Medicare’s right to work for people with disabilities is divided into three different time frames. The first is the trial period, which extends to 9 months after a disabled person has received a job. The second is the seven years and nine months (i.e. 93 months) after the end of the trial period. Finally, there is an unlimited time after those 93 month period (see the bylaws at 42 USC. § 422 (c), also the decree at 20 C.F.R., § 404.1592). Bear in mind that Medicare entitlements during these periods only apply if the person continues to meet the medical standard, which is considered disabled according to social security regulations. Get a supplement plan here https://www.medicaresupplementplans2019.com
Trial Work Period (TWP)
A person receiving a social security disability pension is entitled to an additional 9-month “trial” for a rolling period of 5 years. To qualify, an individual must earn at least a gross salary of $ 770 in 2014 or work independently for more than 80 hours. The 9 months of the trial period do not necessarily happen. During the trial period, the person performing such work cannot be excluded from obstruction and the use of social security and health care benefits. Independent evidence that the person is no longer disabled can end the benefits during the trial period. At the end of the nine-month trial period, work done during that time can be taken into account to determine if the person is no longer disabled and, therefore, not eligible for Medicare benefits and Social Security income.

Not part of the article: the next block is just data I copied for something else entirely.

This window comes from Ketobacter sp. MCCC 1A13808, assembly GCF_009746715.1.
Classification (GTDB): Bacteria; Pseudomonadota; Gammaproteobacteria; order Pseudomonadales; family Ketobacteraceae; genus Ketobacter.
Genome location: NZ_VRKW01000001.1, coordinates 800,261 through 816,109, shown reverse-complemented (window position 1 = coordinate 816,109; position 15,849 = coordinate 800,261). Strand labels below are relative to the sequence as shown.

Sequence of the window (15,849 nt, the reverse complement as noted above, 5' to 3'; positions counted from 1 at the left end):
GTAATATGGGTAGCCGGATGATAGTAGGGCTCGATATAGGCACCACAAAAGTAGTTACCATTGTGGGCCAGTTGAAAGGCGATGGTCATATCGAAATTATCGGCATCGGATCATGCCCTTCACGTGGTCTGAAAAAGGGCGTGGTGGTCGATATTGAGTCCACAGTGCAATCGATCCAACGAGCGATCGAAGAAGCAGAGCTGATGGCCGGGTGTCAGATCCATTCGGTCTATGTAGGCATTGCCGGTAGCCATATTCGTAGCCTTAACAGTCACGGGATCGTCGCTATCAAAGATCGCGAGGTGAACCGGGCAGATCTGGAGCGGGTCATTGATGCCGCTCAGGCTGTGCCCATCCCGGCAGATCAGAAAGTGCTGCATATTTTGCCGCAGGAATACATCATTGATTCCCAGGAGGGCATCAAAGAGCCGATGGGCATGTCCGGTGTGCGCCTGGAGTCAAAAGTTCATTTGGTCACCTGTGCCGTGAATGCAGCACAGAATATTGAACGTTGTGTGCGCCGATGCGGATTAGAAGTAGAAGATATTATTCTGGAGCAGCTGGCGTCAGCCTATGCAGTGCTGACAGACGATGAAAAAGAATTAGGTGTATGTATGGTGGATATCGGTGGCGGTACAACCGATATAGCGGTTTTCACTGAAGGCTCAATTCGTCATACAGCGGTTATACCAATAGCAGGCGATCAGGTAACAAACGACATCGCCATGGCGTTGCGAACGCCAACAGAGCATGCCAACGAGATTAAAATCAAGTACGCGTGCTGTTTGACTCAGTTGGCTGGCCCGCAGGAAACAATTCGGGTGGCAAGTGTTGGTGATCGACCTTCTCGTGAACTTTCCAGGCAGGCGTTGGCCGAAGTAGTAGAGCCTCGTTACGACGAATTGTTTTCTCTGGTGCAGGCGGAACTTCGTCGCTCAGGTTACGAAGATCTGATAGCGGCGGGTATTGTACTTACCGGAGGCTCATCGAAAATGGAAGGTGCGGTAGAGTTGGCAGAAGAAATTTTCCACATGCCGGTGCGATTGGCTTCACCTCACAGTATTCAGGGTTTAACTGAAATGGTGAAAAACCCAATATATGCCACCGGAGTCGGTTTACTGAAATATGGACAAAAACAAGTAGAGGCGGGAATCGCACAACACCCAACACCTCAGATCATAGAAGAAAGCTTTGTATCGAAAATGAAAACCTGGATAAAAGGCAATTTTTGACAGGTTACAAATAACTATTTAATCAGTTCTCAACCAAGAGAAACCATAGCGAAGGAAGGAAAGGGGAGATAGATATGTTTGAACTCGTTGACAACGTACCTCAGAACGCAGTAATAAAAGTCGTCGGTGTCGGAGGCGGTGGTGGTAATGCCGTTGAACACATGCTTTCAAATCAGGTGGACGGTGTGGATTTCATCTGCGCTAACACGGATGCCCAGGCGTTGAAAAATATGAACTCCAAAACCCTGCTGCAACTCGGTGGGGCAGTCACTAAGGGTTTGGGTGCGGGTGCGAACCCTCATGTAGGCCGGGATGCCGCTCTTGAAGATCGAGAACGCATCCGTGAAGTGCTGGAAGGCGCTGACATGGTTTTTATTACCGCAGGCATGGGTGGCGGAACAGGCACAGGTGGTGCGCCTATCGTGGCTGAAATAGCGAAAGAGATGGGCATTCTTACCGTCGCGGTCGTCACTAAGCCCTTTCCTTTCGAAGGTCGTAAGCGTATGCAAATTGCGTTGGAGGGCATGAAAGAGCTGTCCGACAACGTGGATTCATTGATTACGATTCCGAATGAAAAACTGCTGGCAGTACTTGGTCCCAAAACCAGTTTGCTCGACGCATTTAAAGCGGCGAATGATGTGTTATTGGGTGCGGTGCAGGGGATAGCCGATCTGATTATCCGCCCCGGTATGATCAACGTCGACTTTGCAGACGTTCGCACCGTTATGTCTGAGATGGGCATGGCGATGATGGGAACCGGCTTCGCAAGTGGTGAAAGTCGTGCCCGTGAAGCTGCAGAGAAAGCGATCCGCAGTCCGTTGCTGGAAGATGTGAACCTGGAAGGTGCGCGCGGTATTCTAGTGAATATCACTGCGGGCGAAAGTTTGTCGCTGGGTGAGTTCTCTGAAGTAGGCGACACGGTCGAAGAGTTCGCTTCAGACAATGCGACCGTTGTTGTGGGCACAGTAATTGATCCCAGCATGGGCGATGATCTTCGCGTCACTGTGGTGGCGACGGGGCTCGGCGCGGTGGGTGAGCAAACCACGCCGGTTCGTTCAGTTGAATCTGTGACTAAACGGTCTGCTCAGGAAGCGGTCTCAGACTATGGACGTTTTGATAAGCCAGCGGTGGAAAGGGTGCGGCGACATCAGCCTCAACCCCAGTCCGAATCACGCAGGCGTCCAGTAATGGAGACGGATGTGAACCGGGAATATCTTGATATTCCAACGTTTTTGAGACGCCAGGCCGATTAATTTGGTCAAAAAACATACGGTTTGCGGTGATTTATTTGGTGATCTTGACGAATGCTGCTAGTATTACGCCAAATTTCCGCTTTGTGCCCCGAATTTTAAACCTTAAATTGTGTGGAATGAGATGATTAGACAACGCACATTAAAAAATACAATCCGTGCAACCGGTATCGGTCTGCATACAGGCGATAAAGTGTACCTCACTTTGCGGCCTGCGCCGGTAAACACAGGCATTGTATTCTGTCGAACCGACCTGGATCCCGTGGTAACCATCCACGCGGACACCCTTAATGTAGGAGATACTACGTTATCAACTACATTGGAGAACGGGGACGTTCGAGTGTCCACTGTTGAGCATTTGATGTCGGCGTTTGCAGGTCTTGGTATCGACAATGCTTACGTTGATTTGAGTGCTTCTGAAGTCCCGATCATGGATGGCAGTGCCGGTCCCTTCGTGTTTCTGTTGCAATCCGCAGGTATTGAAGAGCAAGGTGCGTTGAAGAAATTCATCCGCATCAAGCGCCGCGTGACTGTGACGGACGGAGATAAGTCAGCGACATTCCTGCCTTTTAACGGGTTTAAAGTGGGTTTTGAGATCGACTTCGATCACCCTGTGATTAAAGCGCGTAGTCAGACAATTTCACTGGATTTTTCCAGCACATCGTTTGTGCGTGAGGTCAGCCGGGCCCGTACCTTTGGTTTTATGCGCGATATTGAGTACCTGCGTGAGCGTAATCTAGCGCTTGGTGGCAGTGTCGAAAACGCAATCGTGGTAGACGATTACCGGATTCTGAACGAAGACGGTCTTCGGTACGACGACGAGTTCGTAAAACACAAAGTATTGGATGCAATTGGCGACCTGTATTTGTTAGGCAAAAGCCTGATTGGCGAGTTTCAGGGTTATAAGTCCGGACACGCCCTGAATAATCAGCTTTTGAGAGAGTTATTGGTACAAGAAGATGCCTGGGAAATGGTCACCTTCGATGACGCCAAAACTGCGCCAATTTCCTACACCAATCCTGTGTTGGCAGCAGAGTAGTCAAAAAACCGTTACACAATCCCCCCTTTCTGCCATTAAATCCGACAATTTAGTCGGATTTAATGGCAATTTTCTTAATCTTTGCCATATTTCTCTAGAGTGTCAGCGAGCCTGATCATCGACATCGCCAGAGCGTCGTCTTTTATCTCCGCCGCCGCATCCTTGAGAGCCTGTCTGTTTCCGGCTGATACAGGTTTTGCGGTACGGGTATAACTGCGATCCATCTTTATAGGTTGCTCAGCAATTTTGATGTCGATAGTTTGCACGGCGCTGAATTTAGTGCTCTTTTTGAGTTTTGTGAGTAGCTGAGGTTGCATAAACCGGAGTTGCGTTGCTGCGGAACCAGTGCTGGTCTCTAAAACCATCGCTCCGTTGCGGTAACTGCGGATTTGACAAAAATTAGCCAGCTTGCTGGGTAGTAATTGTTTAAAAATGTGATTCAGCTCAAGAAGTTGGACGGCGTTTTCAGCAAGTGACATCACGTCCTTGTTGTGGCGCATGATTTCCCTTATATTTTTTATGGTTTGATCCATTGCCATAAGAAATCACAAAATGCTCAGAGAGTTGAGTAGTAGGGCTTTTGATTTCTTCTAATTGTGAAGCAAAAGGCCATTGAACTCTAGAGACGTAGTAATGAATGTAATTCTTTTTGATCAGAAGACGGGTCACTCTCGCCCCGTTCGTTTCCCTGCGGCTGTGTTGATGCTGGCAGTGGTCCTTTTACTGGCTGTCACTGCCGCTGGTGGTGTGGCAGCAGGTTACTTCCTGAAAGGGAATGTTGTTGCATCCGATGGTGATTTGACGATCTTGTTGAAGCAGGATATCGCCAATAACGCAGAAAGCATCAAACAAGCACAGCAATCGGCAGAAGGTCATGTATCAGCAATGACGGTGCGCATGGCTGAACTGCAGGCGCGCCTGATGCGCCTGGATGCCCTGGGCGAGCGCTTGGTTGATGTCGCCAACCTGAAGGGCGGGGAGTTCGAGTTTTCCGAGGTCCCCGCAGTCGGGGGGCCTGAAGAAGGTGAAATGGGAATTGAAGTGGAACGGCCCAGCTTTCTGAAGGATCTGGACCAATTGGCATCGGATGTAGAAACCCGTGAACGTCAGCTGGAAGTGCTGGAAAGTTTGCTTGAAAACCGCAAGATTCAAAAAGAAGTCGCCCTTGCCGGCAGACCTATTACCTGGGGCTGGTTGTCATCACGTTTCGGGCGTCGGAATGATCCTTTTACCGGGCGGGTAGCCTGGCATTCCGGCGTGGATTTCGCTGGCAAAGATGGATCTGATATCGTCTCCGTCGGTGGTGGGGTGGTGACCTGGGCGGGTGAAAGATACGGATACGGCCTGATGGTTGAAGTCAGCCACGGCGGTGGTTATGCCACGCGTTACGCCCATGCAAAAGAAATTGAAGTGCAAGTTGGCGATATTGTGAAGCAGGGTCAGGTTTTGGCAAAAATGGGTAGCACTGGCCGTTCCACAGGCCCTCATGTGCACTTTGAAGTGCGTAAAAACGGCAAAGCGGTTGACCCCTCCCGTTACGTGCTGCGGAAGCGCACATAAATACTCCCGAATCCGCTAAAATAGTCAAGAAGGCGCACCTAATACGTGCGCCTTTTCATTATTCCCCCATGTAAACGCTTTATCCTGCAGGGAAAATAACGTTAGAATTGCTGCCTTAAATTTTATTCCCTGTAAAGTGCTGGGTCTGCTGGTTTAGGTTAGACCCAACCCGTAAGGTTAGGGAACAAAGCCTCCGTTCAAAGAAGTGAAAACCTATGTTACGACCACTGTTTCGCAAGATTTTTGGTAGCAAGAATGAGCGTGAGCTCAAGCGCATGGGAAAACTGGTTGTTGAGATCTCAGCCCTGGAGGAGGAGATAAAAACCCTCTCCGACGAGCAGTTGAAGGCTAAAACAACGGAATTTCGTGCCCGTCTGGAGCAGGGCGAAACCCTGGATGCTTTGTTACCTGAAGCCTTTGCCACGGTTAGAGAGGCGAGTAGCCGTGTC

Extended Period of Eligibility (EPE)
Persons who are still disabled but have a work income that exceeds or meets the level of substantial gainful activity may continue to receive Medicare health insurance upon successful completion of a trial period. The level of significant acquisition activity for 2014 is $ 1070 per month or $ 1,800 for the blind. This new funding period can last up to 93 months after the end of the trial work time, a total of 8 and a half years, including the 9-month trial work time. While the beneficiary does not pay any SSDI cash benefits during this time, it does not pay a premium for the Medicare health insurance part (part A). The premiums are due to the complementary part of the health insurance (Part B). Should the person’s employer have more than 100 employees, he or she must offer health insurance to people and spouses with disabilities, and Medicare becomes the second payer. For smaller employers who offer disability health insurance, Medicare remains the primary payer.
Unlimited access to Medicare:
After the 8 and a half years of extended Medicare coverage has elapsed, people with disabilities who cannot work may continue to receive benefits while they have medical disabilities. At that time, the person under 65 must pay the Part A premium and the Part B premium. The amount of the premium for Part A depends on the number of work quarters in which the person or his/her spouse have contributed to social security.